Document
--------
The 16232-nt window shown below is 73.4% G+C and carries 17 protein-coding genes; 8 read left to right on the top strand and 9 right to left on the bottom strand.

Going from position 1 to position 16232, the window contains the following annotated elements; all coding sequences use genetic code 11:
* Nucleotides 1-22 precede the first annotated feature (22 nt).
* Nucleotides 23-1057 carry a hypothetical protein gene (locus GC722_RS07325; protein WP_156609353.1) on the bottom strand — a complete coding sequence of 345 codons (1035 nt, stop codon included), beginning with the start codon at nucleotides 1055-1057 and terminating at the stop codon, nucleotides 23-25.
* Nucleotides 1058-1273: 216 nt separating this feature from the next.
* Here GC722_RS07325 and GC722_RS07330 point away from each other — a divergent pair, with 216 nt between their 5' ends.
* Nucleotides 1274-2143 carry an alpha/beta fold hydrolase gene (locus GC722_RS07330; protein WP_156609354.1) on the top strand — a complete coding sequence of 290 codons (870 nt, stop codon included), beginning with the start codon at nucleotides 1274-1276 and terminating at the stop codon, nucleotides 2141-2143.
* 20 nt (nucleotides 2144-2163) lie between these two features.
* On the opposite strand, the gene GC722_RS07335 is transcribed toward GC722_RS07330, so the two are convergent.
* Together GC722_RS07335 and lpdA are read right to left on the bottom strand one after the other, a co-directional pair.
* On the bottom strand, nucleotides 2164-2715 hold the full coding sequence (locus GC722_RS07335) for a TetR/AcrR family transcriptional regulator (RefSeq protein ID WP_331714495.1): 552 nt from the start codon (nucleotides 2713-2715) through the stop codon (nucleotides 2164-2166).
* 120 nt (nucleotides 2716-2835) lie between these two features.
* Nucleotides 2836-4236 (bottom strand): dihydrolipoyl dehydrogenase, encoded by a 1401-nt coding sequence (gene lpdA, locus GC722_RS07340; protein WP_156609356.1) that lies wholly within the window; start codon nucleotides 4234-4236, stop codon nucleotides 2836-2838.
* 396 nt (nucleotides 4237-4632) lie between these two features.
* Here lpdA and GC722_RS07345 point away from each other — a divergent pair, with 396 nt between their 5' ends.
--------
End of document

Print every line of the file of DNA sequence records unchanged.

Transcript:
The 16232-nt window shown below is 73.4% G+C and carries 17 protein-coding genes; 8 read left to right on the top strand and 9 right to left on the bottom strand.

Going from position 1 to position 16232, the window contains the following annotated elements; all coding sequences use genetic code 11:
* Nucleotides 1-22 precede the first annotated feature (22 nt).
* Nucleotides 23-1057 carry a hypothetical protein gene (locus GC722_RS07325; protein WP_156609353.1) on the bottom strand — a complete coding sequence of 345 codons (1035 nt, stop codon included), beginning with the start codon at nucleotides 1055-1057 and terminating at the stop codon, nucleotides 23-25.
* Nucleotides 1058-1273: 216 nt separating this feature from the next.
* Here GC722_RS07325 and GC722_RS07330 point away from each other — a divergent pair, with 216 nt between their 5' ends.
* Nucleotides 1274-2143 carry an alpha/beta fold hydrolase gene (locus GC722_RS07330; protein WP_156609354.1) on the top strand — a complete coding sequence of 290 codons (870 nt, stop codon included), beginning with the start codon at nucleotides 1274-1276 and terminating at the stop codon, nucleotides 2141-2143.
* 20 nt (nucleotides 2144-2163) lie between these two features.
* On the opposite strand, the gene GC722_RS07335 is transcribed toward GC722_RS07330, so the two are convergent.
* Together GC722_RS07335 and lpdA are read right to left on the bottom strand one after the other, a co-directional pair.
* On the bottom strand, nucleotides 2164-2715 hold the full coding sequence (locus GC722_RS07335) for a TetR/AcrR family transcriptional regulator (RefSeq protein ID WP_331714495.1): 552 nt from the start codon (nucleotides 2713-2715) through the stop codon (nucleotides 2164-2166).
* 120 nt (nucleotides 2716-2835) lie between these two features.
* Nucleotides 2836-4236 (bottom strand): dihydrolipoyl dehydrogenase, encoded by a 1401-nt coding sequence (gene lpdA, locus GC722_RS07340; protein WP_156609356.1) that lies wholly within the window; start codon nucleotides 4234-4236, stop codon nucleotides 2836-2838.
* 396 nt (nucleotides 4237-4632) lie between these two features.
* Here lpdA and GC722_RS07345 point away from each other — a divergent pair, with 396 nt between their 5' ends.